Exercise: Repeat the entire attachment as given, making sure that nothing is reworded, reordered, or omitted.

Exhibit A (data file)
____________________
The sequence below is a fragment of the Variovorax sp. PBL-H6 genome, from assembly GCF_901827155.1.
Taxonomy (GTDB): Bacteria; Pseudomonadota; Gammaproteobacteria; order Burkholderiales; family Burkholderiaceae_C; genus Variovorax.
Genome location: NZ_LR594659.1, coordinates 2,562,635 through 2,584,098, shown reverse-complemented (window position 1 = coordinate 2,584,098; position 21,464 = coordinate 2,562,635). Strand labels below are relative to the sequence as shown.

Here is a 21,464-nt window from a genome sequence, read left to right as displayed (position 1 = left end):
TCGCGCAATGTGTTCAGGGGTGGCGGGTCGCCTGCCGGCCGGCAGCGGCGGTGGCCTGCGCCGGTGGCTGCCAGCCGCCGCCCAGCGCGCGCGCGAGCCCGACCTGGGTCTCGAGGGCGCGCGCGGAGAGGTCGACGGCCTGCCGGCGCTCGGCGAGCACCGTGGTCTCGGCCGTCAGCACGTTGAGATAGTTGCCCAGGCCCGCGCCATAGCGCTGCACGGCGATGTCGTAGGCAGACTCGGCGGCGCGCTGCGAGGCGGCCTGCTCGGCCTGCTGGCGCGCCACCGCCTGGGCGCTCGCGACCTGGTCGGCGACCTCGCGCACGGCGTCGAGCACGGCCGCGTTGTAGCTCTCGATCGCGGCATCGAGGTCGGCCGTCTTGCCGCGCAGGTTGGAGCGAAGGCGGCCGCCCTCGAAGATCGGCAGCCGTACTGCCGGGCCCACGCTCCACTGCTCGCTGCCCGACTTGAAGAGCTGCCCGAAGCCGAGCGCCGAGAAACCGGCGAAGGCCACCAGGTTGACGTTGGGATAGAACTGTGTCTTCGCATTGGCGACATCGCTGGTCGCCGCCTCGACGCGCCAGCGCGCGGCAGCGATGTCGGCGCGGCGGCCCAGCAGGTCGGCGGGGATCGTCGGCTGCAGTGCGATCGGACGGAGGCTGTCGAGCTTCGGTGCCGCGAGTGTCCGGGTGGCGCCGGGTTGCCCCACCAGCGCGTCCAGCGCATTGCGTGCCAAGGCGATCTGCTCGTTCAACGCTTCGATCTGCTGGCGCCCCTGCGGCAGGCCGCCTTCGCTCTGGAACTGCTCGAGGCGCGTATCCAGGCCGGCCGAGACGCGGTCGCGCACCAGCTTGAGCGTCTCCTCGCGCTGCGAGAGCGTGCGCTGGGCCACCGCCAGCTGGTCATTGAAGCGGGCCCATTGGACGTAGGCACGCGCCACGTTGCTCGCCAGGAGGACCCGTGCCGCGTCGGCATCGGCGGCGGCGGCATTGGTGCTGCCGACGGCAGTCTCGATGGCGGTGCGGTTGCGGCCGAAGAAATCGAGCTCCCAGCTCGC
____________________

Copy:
The sequence below is a fragment of the Variovorax sp. PBL-H6 genome, from assembly GCF_901827155.1.
Taxonomy (GTDB): Bacteria; Pseudomonadota; Gammaproteobacteria; order Burkholderiales; family Burkholderiaceae_C; genus Variovorax.
Genome location: NZ_LR594659.1, coordinates 2,562,635 through 2,584,098, shown reverse-complemented (window position 1 = coordinate 2,584,098; position 21,464 = coordinate 2,562,635). Strand labels below are relative to the sequence as shown.

Here is a 21,464-nt window from a genome sequence, read left to right as displayed (position 1 = left end):
TCGCGCAATGTGTTCAGGGGTGGCGGGTCGCCTGCCGGCCGGCAGCGGCGGTGGCCTGCGCCGGTGGCTGCCAGCCGCCGCCCAGCGCGCGCGCGAGCCCGACCTGGGTCTCGAGGGCGCGCGCGGAGAGGTCGACGGCCTGCCGGCGCTCGGCGAGCACCGTGGTCTCGGCCGTCAGCACGTTGAGATAGTTGCCCAGGCCCGCGCCATAGCGCTGCACGGCGATGTCGTAGGCAGACTCGGCGGCGCGCTGCGAGGCGGCCTGCTCGGCCTGCTGGCGCGCCACCGCCTGGGCGCTCGCGACCTGGTCGGCGACCTCGCGCACGGCGTCGAGCACGGCCGCGTTGTAGCTCTCGATCGCGGCATCGAGGTCGGCCGTCTTGCCGCGCAGGTTGGAGCGAAGGCGGCCGCCCTCGAAGATCGGCAGCCGTACTGCCGGGCCCACGCTCCACTGCTCGCTGCCCGACTTGAAGAGCTGCCCGAAGCCGAGCGCCGAGAAACCGGCGAAGGCCACCAGGTTGACGTTGGGATAGAACTGTGTCTTCGCATTGGCGACATCGCTGGTCGCCGCCTCGACGCGCCAGCGCGCGGCAGCGATGTCGGCGCGGCGGCCCAGCAGGTCGGCGGGGATCGTCGGCTGCAGTGCGATCGGACGGAGGCTGTCGAGCTTCGGTGCCGCGAGTGTCCGGGTGGCGCCGGGTTGCCCCACCAGCGCGTCCAGCGCATTGCGTGCCAAGGCGATCTGCTCGTTCAACGCTTCGATCTGCTGGCGCCCCTGCGGCAGGCCGCCTTCGCTCTGGAACTGCTCGAGGCGCGTATCCAGGCCGGCCGAGACGCGGTCGCGCACCAGCTTGAGCGTCTCCTCGCGCTGCGAGAGCGTGCGCTGGGCCACCGCCAGCTGGTCATTGAAGCGGGCCCATTGGACGTAGGCACGCGCCACGTTGCTCGCCAGGAGGACCCGTGCCGCGTCGGCATCGGCGGCGGCGGCATTGGTGCTGCCGACGGCAGTCTCGATGGCGGTGCGGTTGCGGCCGAAGAAATCGAGCTCCCAGCTCGC